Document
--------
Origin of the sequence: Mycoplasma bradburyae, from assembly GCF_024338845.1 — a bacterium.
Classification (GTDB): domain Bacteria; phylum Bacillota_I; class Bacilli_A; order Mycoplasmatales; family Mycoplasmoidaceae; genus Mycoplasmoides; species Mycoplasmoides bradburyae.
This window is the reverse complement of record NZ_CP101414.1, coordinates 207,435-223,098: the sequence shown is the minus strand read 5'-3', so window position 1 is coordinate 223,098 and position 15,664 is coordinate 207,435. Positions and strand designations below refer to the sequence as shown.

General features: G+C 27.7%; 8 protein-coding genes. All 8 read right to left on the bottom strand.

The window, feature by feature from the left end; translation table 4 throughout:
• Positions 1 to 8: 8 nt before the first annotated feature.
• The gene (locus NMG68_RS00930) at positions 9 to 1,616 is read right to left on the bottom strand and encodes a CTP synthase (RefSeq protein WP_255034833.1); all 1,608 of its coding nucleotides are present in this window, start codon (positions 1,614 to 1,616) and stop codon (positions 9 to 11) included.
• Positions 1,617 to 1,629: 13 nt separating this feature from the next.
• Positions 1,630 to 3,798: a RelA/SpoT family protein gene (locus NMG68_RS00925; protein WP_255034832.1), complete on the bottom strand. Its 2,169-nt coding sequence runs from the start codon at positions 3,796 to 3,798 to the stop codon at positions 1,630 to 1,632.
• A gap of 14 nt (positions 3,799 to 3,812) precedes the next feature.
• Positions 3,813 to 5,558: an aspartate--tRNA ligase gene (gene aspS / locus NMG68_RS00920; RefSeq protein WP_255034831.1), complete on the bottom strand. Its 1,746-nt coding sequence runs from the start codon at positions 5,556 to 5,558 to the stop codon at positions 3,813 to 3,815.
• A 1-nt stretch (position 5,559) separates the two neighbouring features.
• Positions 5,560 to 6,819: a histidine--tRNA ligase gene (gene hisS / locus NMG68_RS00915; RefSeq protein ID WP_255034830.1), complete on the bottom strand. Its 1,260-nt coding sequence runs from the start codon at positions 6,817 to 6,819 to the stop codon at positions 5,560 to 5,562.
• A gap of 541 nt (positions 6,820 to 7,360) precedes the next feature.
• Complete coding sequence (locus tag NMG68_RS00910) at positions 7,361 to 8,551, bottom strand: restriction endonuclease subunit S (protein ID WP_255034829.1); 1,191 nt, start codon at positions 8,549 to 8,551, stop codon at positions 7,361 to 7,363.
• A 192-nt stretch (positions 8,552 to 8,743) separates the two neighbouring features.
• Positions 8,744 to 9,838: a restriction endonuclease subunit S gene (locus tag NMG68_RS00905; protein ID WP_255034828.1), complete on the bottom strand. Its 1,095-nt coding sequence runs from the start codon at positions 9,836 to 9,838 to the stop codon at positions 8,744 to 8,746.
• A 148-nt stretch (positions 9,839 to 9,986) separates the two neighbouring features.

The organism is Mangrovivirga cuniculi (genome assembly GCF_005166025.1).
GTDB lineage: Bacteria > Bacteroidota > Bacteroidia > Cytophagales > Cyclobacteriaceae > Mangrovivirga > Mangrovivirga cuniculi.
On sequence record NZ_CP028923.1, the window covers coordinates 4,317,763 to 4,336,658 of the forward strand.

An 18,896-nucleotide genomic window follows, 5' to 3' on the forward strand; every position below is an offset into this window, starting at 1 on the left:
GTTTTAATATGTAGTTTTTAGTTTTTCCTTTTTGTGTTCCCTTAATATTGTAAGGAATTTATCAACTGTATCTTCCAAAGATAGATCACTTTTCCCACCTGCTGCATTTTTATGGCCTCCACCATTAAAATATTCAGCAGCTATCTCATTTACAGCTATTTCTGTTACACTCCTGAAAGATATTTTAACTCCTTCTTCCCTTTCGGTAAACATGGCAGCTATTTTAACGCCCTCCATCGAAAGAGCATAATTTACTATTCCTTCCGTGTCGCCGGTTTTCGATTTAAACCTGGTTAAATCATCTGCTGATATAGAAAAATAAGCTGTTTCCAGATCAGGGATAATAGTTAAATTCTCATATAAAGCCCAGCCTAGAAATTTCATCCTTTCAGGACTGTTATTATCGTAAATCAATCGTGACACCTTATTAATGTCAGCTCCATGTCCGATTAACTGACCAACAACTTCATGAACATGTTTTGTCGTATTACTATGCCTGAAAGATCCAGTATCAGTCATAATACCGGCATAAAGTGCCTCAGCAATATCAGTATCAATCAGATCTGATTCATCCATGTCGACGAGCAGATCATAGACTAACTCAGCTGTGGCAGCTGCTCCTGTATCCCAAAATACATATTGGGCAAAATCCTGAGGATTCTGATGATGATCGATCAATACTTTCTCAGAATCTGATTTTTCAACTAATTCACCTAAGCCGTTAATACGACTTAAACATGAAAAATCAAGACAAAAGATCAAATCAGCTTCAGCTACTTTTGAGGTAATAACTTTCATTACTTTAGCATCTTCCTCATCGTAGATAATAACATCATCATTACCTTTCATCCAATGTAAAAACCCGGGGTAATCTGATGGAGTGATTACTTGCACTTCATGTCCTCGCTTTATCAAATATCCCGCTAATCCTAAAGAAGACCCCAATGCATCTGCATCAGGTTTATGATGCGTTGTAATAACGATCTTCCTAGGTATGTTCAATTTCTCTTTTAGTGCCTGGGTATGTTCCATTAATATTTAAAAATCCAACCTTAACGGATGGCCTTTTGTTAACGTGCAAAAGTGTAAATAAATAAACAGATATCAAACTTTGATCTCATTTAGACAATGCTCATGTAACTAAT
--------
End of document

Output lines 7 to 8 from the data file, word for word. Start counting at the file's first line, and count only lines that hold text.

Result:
• The gene (locus NMG68_RS00930) at positions 9 to 1,616 is read right to left on the bottom strand and encodes a CTP synthase (RefSeq protein WP_255034833.1); all 1,608 of its coding nucleotides are present in this window, start codon (positions 1,614 to 1,616) and stop codon (positions 9 to 11) included.
• Positions 1,617 to 1,629: 13 nt separating this feature from the next.